Globish (discussed here) is yet another simplified or controlled English proposed by M. Jean-Paul Nerrière, which uses a subset of standard English grammar and a list of 1500 English words.

M. Nerrière argues that the use of English is intimidating for non-native speakers and therefore the use of Globish, a poorer version of English, has a merit in businesses with non-native speakers of English.

I wonder how such a language would be established as a controlled language.  One way would be developing an examination similar to TOEIC and course materials for it so that non-native speakers would regard it as the international business language standard.  (cf. One established controlled English is Simplified Technical English used in aerospace industry.)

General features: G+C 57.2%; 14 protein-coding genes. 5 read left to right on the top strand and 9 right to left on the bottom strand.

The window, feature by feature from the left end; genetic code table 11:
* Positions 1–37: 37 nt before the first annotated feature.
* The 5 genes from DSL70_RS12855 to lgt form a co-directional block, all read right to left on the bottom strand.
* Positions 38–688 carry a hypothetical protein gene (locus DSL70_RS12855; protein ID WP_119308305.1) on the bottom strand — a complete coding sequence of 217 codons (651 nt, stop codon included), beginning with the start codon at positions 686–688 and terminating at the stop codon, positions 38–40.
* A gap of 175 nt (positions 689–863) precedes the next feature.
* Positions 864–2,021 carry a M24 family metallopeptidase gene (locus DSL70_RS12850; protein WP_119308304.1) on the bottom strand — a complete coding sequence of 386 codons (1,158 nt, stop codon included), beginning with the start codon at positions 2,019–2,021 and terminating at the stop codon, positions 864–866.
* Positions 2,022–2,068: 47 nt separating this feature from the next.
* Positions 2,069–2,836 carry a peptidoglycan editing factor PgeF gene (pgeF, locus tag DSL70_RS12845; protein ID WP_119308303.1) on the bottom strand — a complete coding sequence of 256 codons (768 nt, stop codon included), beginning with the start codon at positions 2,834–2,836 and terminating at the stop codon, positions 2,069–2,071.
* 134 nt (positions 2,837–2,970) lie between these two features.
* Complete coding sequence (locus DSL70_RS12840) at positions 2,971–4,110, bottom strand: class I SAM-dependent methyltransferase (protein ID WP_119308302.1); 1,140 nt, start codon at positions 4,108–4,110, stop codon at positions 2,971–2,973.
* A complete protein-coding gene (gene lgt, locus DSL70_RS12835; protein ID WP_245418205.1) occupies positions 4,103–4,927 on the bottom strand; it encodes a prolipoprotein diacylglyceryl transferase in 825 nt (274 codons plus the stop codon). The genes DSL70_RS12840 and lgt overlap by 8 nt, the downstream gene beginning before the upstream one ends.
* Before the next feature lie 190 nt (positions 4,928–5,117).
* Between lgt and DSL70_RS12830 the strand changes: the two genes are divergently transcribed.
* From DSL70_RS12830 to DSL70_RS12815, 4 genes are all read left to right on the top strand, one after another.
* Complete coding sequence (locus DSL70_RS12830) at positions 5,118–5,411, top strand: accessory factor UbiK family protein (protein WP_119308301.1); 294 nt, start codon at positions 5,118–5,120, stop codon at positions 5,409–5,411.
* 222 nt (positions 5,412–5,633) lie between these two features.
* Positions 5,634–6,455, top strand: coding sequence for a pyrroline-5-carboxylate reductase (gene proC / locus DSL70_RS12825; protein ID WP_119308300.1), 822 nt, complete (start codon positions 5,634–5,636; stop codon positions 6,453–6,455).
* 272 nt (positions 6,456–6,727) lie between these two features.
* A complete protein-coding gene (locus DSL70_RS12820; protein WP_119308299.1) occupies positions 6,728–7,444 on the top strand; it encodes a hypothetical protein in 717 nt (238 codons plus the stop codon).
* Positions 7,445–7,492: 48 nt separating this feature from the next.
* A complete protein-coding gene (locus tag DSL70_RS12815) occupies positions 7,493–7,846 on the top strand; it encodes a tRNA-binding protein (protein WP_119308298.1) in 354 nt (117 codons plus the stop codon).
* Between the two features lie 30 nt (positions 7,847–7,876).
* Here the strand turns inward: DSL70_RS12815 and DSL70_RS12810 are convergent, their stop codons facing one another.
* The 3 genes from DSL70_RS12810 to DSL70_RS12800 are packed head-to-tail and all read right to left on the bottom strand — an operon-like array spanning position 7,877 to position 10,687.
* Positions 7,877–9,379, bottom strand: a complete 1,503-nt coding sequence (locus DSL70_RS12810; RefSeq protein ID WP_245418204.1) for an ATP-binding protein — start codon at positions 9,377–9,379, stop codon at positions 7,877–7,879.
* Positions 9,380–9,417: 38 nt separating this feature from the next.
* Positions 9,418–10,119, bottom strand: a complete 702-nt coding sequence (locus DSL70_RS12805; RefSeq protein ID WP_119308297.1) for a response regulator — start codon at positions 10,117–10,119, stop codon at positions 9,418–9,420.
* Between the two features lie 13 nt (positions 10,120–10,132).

M. Nerrière says that speaking native English may not be good for business as it does not communicate well with non-native speakers.  I think a native speaker should not be forced to speak Globish but mind well for better communication by always confirming the person s/he is talking to has been understanding what has been said if s/he wants establish a good business relation.

(I believe simply poor English wouldn't be good for communication, of course, though it may be regarded as Globish in some definition, and mastering Globish as a controlled English wouldn't be an easy task.  I also believe the vocabulary should be open, as in Simplified Technical English, as a new word can always be accommodated by asking what it means.)

Startrek becomes much less intelligible for a non-native speaker (=me) when protagonists supposedly from North America start to speak each other.  It's fine otherwise or even better when humans speak with aliens while their speech is filled with jargons...


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